Jacalyn Kerr lives every day knowing that any day her daughter Ember will “gain her angel wings”.
This is the grim reality the Queensland family grapples with, as Ember’s rare form of epilepsy means the two-year-old can suffer up 60 seizures a day and requires an oxygen tank and CPR equipment nearby at all times.
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Ember was just nine months old when she had her first seizure.
Parents Jacalyn and Joshua wanted their only child desperately, and went through fertility treatment to have her.
Prior to her first seizure, Ember was a happy baby — until she wasn’t. The first time she seized, it was totally out of the blue.
Her parents rushed her to the local hospital in Ipswich, where they were told she’d had a “brief resolved unexplained event (BRUE)“.
They would watch as she had multiple seizures over the next two weeks, before getting her admitted to the Queensland Children’s Hospital in Brisbane.
When the seizures were happening, Ember would hold her breath and turn blue.
Jacalyn had to watch on, helpless, as her daughter went stiff and suffered for up to five minutes at a time.
“It’s very traumatic,” she said.
“You didn’t know if she was going to come out of the seizure.
“When you see a child go blue, it’s very confronting — especially when it’s your child.”
Two months after her first seizure, Ember had an EEG to measure her brain activity.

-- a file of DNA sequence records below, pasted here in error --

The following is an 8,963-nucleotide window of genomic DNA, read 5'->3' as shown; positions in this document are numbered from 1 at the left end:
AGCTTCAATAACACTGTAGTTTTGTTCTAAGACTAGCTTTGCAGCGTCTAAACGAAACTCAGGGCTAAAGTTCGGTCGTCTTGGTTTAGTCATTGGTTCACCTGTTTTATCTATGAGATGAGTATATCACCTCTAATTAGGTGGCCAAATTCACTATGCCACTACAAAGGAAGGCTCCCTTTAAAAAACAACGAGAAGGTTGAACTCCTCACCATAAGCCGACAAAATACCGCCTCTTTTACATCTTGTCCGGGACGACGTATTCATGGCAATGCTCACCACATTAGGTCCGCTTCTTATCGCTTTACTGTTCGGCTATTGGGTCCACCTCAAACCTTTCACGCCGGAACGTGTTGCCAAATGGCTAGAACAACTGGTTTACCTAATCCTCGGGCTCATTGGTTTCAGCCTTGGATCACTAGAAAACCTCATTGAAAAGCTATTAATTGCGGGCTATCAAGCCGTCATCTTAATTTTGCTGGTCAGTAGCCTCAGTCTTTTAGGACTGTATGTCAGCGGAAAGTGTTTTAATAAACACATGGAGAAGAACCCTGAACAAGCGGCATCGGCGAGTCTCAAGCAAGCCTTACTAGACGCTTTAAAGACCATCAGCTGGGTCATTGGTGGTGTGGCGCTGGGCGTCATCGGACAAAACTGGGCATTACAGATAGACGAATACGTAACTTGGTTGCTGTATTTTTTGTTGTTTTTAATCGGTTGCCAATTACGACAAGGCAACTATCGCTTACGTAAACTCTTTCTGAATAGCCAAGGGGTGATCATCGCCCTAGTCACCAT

While she did not experience any seizures while being monitored, her parents had taken videos of her experiencing them previously and were able to get her diagnosed by showing them to her doctor.
“It’s very important to get videos,” Jacalyn said.
The young girl was given the maximum dose of medication, but it wasn’t helping and she began experiencing 50 to 60 seizures a day.
Ember was eventually admitted for an overnight EEG, when “thankfully but unfortunately” she had a number of seizures doctors could see. With such a high number of seizures per day, it was deemed unsafe for Ember to go home.
The family eventually made it home when Ember’s seizures had reduced to 15 to 25 a day, but would soon return to hospital.
“If Ember gets a common cold, her seizure threshold is significantly reduced,” Jacalyn said.
“We have to go to hospital to get an emergency high-dosage of her medication.”
Ember had undergone genetic panel testing when aged about 11 months, and it was while they were already in hospital that they received the results.
“We got the results after her first birthday,” Jacalyn said.
Ember was just starting to talk, saying Mama and Dada.
The genetic panel testing revealed Ember was living with KCNT1 epilepsy — a rare genetic case in which 25 per cent of babies are “given angel wings” within a year of diagnosis.
It will be one year since Ember’s diagnosis next week.
“We’ve spent a whole year thinking we might lose her,” Jacalyn said.
The family was told children with the condition generally don’t make it past their 10th birthdays.
“It’s a life-limiting condition,” Jacalyn said.
“The information pack said she’d never walk, talk, or eat on her own.
“To say we were devastated is a complete understatement.”
But Ember “defied the odds” and “blew them out of the park”. She began walking with a walker, continued talking and could eat.
She continued to develop for months, until a significant episode took that all away.
Ember lost her ability to eat and now has a feeding tube.
Aspirated-fluid then got into her lungs and she contracted a bacterial infection. She was in the PICU up to five times in nine weeks.